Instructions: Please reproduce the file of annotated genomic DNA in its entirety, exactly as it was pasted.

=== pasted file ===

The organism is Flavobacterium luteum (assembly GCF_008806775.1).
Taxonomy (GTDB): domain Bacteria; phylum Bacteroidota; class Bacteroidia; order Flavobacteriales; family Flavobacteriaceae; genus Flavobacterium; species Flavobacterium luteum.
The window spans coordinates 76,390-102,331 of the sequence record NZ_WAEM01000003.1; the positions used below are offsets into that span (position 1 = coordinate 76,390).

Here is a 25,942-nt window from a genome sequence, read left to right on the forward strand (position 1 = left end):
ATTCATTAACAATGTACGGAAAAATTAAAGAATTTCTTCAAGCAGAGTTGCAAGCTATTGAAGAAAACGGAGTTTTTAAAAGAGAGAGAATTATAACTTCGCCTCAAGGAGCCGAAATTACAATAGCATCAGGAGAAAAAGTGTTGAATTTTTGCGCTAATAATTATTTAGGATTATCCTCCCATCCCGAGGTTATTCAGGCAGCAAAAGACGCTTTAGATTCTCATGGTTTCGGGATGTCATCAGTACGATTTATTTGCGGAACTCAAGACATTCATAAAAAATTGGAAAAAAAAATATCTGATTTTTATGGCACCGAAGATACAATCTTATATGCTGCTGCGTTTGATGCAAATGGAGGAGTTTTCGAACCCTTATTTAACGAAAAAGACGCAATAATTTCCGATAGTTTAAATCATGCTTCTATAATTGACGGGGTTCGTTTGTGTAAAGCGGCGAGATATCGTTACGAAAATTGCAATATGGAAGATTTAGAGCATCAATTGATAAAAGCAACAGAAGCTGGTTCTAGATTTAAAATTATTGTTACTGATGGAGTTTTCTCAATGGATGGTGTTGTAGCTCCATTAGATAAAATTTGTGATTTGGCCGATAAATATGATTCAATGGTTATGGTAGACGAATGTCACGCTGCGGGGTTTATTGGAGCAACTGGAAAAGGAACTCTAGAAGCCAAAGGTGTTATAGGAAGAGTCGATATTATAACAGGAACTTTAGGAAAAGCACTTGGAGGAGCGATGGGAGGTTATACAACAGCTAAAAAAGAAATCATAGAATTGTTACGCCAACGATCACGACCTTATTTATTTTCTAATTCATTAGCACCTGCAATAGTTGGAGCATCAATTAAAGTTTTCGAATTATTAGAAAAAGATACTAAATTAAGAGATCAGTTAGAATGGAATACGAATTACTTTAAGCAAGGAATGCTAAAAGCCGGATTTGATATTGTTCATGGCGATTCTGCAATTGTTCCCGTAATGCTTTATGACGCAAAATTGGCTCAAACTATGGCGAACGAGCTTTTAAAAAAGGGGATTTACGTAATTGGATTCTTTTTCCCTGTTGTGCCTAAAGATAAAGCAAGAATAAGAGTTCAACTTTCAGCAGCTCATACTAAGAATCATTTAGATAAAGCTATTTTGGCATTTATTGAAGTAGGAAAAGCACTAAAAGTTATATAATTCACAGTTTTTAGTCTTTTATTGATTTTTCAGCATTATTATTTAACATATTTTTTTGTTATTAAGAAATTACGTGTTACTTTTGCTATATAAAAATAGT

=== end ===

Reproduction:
The organism is Flavobacterium luteum (assembly GCF_008806775.1).
Taxonomy (GTDB): domain Bacteria; phylum Bacteroidota; class Bacteroidia; order Flavobacteriales; family Flavobacteriaceae; genus Flavobacterium; species Flavobacterium luteum.
The window spans coordinates 76,390-102,331 of the sequence record NZ_WAEM01000003.1; the positions used below are offsets into that span (position 1 = coordinate 76,390).

Here is a 25,942-nt window from a genome sequence, read left to right on the forward strand (position 1 = left end):
ATTCATTAACAATGTACGGAAAAATTAAAGAATTTCTTCAAGCAGAGTTGCAAGCTATTGAAGAAAACGGAGTTTTTAAAAGAGAGAGAATTATAACTTCGCCTCAAGGAGCCGAAATTACAATAGCATCAGGAGAAAAAGTGTTGAATTTTTGCGCTAATAATTATTTAGGATTATCCTCCCATCCCGAGGTTATTCAGGCAGCAAAAGACGCTTTAGATTCTCATGGTTTCGGGATGTCATCAGTACGATTTATTTGCGGAACTCAAGACATTCATAAAAAATTGGAAAAAAAAATATCTGATTTTTATGGCACCGAAGATACAATCTTATATGCTGCTGCGTTTGATGCAAATGGAGGAGTTTTCGAACCCTTATTTAACGAAAAAGACGCAATAATTTCCGATAGTTTAAATCATGCTTCTATAATTGACGGGGTTCGTTTGTGTAAAGCGGCGAGATATCGTTACGAAAATTGCAATATGGAAGATTTAGAGCATCAATTGATAAAAGCAACAGAAGCTGGTTCTAGATTTAAAATTATTGTTACTGATGGAGTTTTCTCAATGGATGGTGTTGTAGCTCCATTAGATAAAATTTGTGATTTGGCCGATAAATATGATTCAATGGTTATGGTAGACGAATGTCACGCTGCGGGGTTTATTGGAGCAACTGGAAAAGGAACTCTAGAAGCCAAAGGTGTTATAGGAAGAGTCGATATTATAACAGGAACTTTAGGAAAAGCACTTGGAGGAGCGATGGGAGGTTATACAACAGCTAAAAAAGAAATCATAGAATTGTTACGCCAACGATCACGACCTTATTTATTTTCTAATTCATTAGCACCTGCAATAGTTGGAGCATCAATTAAAGTTTTCGAATTATTAGAAAAAGATACTAAATTAAGAGATCAGTTAGAATGGAATACGAATTACTTTAAGCAAGGAATGCTAAAAGCCGGATTTGATATTGTTCATGGCGATTCTGCAATTGTTCCCGTAATGCTTTATGACGCAAAATTGGCTCAAACTATGGCGAACGAGCTTTTAAAAAAGGGGATTTACGTAATTGGATTCTTTTTCCCTGTTGTGCCTAAAGATAAAGCAAGAATAAGAGTTCAACTTTCAGCAGCTCATACTAAGAATCATTTAGATAAAGCTATTTTGGCATTTATTGAAGTAGGAAAAGCACTAAAAGTTATATAATTCACAGTTTTTAGTCTTTTATTGATTTTTCAGCATTATTATTTAACATATTTTTTTGTTATTAAGAAATTACGTGTTACTTTTGCTATATAAAAATAGT